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August 21, 2014

NSF Rolls Out Innovative Cloud Testbeds

Tiffany Trader
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The National Science Foundation (NSF) announced funding for two cloud testbeds, named “Chameleon” and “CloudLab.” A total award of $20 million to be split evenly between the projects will enable the academic research community to create and experiment with novel cloud architectures and potentially transformative applications.

Along with developing next-generation cloud systems, the programs emphasize the importance of forward-looking applications related to medical devices, power grids, and transportation systems.

The new projects are part of the NSF CISE Research Infrastructure: Mid-Scale Infrastructure – NSFCloud program, a follow-on to NSFNet, which supported and facilitated cutting-edge networking infrastructure.

Both “Chameleon” and “CloudLab” are underway and will ramp up over the next two years.

“Chameleon” will provide a configurable large-scale environment for cloud research. The project will initially leverage the existing FutureGrid hardware at the University of Chicago and the Texas Advanced Computing Center before transitioning over to newer hardware, also co-located at the University of Chicago and The University of Texas at Austin. Other partners include Ohio State University, Northwestern University, and the University of Texas at San Antonio.

The testbed will consist of 650 multicore cloud nodes, 5 petabytes of storage, with 100 Gbps connection between the sites. The architecture will combine homogenous hardware to support large-scale experiments with heterogenous systems that allow experimentation with high-memory, large-disk, low-power, GPU and coprocessor units. Researchers will be able to configure and test different cloud architectures on a range of problems, including machine learning and adaptive operating systems to climate simulations and flood prediction.

Chameleon was conceived as a creative endeavor. Researchers are encouraged to mix-and-match hardware, software and networking components and test their performance. Access to “bare-metal” hardware is key to enabling this flexibility. According to the University of Chicago’s Computation Institute, “this system will allow researchers to develop and test at scale new high-performance and low-noise virtualization solutions that might make possible high-performance computing in the cloud – creating virtual supercomputers on demand for research.”

“Like its namesake, the Chameleon testbed will be able to adapt itself to a wide range of experimental needs, from bare metal reconfiguration to support for ready made clouds,” said Kate Keahey, a scientist at the Computation Institute and principal investigator for Chameleon. “Furthermore, users will be able to run those experiments on a large scale, critical for big data and big compute research. But we also want to go beyond the facility and create a community where researchers will be able to discuss new ideas, share solutions that others can build on or contribute traces and workloads representative of real life cloud usage.”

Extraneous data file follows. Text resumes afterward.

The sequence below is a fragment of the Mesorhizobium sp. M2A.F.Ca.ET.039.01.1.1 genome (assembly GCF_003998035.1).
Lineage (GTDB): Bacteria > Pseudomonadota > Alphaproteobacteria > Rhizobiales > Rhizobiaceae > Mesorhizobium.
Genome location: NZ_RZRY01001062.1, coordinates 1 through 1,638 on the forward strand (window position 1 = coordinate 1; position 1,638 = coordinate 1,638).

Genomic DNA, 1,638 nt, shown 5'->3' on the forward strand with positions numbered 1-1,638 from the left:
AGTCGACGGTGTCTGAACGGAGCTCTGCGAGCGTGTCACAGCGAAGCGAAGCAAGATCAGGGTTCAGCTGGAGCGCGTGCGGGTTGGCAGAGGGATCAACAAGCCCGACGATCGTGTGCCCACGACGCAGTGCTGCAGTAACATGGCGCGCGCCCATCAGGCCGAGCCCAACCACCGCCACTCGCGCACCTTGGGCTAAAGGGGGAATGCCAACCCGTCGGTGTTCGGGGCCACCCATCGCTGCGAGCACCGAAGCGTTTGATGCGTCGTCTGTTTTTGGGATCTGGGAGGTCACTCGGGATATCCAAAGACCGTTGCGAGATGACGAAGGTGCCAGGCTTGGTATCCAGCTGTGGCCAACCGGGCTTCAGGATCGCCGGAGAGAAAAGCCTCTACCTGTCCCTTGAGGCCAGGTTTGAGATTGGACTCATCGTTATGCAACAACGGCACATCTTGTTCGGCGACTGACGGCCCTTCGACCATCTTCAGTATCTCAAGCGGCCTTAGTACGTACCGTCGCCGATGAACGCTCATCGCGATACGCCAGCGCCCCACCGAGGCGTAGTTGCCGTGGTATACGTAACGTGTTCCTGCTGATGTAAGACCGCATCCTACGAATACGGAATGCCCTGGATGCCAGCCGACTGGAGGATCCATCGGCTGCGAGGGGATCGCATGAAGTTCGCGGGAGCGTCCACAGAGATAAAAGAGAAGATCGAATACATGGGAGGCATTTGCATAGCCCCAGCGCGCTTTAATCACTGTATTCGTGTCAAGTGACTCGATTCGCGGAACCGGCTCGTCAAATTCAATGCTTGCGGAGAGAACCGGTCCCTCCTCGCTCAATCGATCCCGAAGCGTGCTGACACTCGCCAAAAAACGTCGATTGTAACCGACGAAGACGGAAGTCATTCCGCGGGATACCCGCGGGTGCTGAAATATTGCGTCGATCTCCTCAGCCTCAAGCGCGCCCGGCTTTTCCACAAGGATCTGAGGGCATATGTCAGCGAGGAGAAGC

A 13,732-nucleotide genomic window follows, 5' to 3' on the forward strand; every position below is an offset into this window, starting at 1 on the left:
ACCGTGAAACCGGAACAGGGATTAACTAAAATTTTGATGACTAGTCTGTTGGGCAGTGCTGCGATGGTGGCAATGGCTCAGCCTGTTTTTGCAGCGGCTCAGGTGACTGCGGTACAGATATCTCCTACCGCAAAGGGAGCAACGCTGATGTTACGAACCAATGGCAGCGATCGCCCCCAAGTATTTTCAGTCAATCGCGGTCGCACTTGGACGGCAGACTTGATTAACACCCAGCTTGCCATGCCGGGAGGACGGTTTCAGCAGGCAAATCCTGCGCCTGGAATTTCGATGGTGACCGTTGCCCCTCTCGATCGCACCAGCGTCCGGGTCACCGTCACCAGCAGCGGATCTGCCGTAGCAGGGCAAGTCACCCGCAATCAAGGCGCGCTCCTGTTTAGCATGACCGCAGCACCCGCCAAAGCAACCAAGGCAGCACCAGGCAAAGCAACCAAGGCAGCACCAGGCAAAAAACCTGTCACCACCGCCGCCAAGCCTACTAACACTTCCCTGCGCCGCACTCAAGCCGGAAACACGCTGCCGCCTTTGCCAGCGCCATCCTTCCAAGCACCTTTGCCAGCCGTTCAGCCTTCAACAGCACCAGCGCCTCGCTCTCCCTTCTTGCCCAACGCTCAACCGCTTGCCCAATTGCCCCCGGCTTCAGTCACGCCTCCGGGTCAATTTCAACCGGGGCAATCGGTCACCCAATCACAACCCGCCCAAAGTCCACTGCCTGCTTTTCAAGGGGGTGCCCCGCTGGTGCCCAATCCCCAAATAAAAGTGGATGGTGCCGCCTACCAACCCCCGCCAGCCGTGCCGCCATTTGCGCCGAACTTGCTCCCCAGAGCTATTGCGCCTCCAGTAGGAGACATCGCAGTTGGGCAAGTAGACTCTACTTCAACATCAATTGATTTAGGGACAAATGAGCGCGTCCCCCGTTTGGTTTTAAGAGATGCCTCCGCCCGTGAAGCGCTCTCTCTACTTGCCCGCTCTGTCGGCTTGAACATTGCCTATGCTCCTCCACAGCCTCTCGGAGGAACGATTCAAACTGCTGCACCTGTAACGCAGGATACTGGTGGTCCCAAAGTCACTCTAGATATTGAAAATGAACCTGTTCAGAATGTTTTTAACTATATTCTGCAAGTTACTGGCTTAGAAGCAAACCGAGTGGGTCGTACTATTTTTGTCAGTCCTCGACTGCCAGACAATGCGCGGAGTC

The other project, CloudLab, is envisioned as a large-scale distributed infrastructure comprised of three clusters of 5,000 cores each, based at Clemson University, the University of Wisconsin and the University of Utah. Each site has a different technology focus to enable researchers to evaluate novel cloud technologies in a realistic environment.

The first cluster to be hosted at Clemson University in South Carolina should be up and running in the fall of 2014. Designed in partnership with Dell, the focus is on high-performance computing and high-memory configurations. The second cluster is scheduled to come online this winter at the University of Wisconsin in Madison. It’s being built in collaboration with Cisco, and will focus on SDN capabilities. The third cluster, expected to go live in the spring of 2015 at the University of Utah in Salt Lake City, will incorporate a hybrid approach with low-power ARM64 processors being used in tandem with x86 processors. Designed by HP, the emphasis of this site is energy efficient computing.

The three centers will be interconnected via 100 gigabit-per-second connections on Internet2’s advanced platform to form a unique scientific infrastructure. Researchers will have control and visibility all the way down to bare metal. They’ll have access to “slices” of the testbed, which they can use to build their own clouds. Other partners include UMass Amherst, Raytheon BBN Technologies and US Ignite.

“CloudLab will enable the next generation of innovations in the entire cloud ecosystem, ranging all the way from hardware elements, to software infrastructures, to the applications that run on the clouds,” observes UW-Madison computer science processor and CloudLab co-principal investigator Aditya Akella. “In turn, these innovations will lead to exciting new services that are simply impossible to realize on clouds today, benefitting our economy and society at large.”

Today’s NSF investment comes three years after the DOE-funded Magellan cloud testbed folded in late 2011. Although the $32 million project failed to show a significant ROI for “scientific cloud computing,” there are a raft of new technologies, configurations and applications that warrant exploration.

Public clouds, like those offered by Amazon, Google and Microsoft, run on privately-owned datacenters. They enable utility-style computing, but they don’t allow direct access to the infrastructure. By providing an all-access playground, Chameleon and CloudLab are filling an unmet need. In the words of University of Massachusetts Amherst researcher Michael Zink [speaking about CloudLab], “there’s nothing like this available today. This is something that will be very beneficial to many, many researchers.”

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